GF-6 Timing May Come Down to Key Test


Much of the recent passenger car lubricant news has been focused on the proposed API SN-Plus supplemental category. North American and Asian automakers though have made it clear that their main goal is still to get the ILSAC GF-6 engine oil category upgrade in place as soon as possible, with no delay due to the introduction of the supplemental category.

API SN-Plus (a stop-gap designation to address engine-impairing low speed pre-ignition) became needed because of ongoing delays in developing GF-6s engine tests. For some time now the Auto-Oil Advisory Panel responsible for creating GF-6 has not wanted to issue a revised official time line for its launch; theyre waiting until all the required new tests are in place and theres much less probability that the timing will change again. The American Petroleum Institute then can set a date for when compliant products may show the new category on their labels.

As recent meetings show, it now appears that timing will likely depend on the latest efforts to complete the new Sequence IVB engine test to protect against valve train wear.

At the June AOAP meeting, Bill Buscher from the engine test laboratory Intertek gave a complete run down of all the concerns with the Sequence IVB and the steps to be taken to improve and finalize this key test, which is being sponsored by Toyota Motor. At the latest AOAP meeting, Sept. 14 in Detroit, Buscher and Toyotas Terry Kowalski presented an update and new time line for this test and reported on the progress being made to resolve all issues, which included an aborted precision test matrix.

Buscher commented that work is on track to start the new precision matrix in October and all work should be completed and the precision matrix analyzed by year end, so the test can be accepted early in the New Year. Its notable that Toyota procured funds to make up for those spent by industry for the aborted matrix work, and the new precision matrix will only include the independent test labs for now, not the in-house labs at oil and additive companies.

This test may also impact the licensing of both current and older engine oils, as the Sequence IVA will shortly be the only test remaining to help define wear protection in active API S categories for passenger car engine oils.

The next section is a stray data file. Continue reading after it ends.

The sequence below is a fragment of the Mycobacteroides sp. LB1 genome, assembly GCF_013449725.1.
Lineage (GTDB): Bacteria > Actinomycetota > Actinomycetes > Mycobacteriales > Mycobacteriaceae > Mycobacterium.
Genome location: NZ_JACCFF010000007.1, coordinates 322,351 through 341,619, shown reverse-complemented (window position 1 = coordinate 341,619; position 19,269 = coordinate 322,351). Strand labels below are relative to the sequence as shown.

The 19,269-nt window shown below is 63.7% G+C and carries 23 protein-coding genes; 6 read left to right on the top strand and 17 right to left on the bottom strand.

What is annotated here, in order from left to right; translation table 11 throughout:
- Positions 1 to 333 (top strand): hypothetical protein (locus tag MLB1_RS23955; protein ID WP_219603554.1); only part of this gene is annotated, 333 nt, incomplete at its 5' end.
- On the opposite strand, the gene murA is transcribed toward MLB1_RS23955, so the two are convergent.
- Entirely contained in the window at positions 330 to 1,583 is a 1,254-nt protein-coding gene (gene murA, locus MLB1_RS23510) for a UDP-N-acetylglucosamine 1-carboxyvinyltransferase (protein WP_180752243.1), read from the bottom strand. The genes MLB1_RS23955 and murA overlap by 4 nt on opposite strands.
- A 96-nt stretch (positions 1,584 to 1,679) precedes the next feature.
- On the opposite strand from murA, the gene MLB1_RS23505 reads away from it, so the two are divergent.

From an historical viewpoint, the industry once had two tests looking at engine wear: the Ford-sponsored Sequence VE evaluating low temperature wear, and General Motors Sequence IIIE for high temperature wear. When the Sequence VE reached the end of its lifecycle, Ford replaced it with the Sequence VG and the wear parameter was dropped, first for the VG and now for its replacement, the VH. The Sequence IVA was introduced for ILSAC GF-3 as the new wear test.

Meanwhile, the Sequence IIIF and IIIG took over from the IIIE to maintain the high temperature wear protection. Fast-forward to today and the Sequence IIIH will replace the IIIG and IIIF as they become obsolete – but the new version, from Chrysler, will no longer be used to validate lubricants for high temperature wear.

This makes the Sequence IVB not only critical to GF-6 but also to help ensure back serviceability to older engine oil categories, and so is being closely followed by APIs Category Life Oversight Group or CLOG team.

As many know, engine test development is difficult and looking at multiple performance criteria makes it even more difficult; this is why most engine tests are focused on one measurement, such as sludge, and helps explain why updated tests rarely attempt to focus on multiple parameters.

Complicating back serviceability is that the formulation appetite for the Sequence IVB from Toyota may be different than the Sequence IVA (which used a Nissan engine), meaning it may not be a direct replacement and could lead to making older categories obsolete. One possibility could be incorporating a chemical limit such as an 800 ppm minimum for phosphorus, as was done when the Sequence VE was no longer available. A chemical limit is not desirable for any of the stakeholders, because it restricts formulation flexibility, and given that current phosphorus levels range from 600 to 800 ppm, it could restrict back-serviceability. In addition, by relying on the phosphorus content only, it does not account for other additive chemistries that provide wear protection. Automakers and oil marketers also need oils to be back-serviceable and hopefully CLOG will be able to develop a solution with the Sequence IVB. The clock is ticking as the current Sequence IVA test will likely become obsolete by the time GF-6 is formally introduced.

The development team appears confident that the latest improvements will bring the IVB engine test development to a successful conclusion and this may allow the AOAP to negotiate a new timeline taking into account BOI/VGRA work, which will take two-three months once the IVB is deemed ready, as well as the technology demonstration and mandatory waiting period.

Industry stakeholders will be watching closely as everyone would like to close in on timing so that planning can take place for all the other work needed to launch ILSAC GF-6 products for their customers.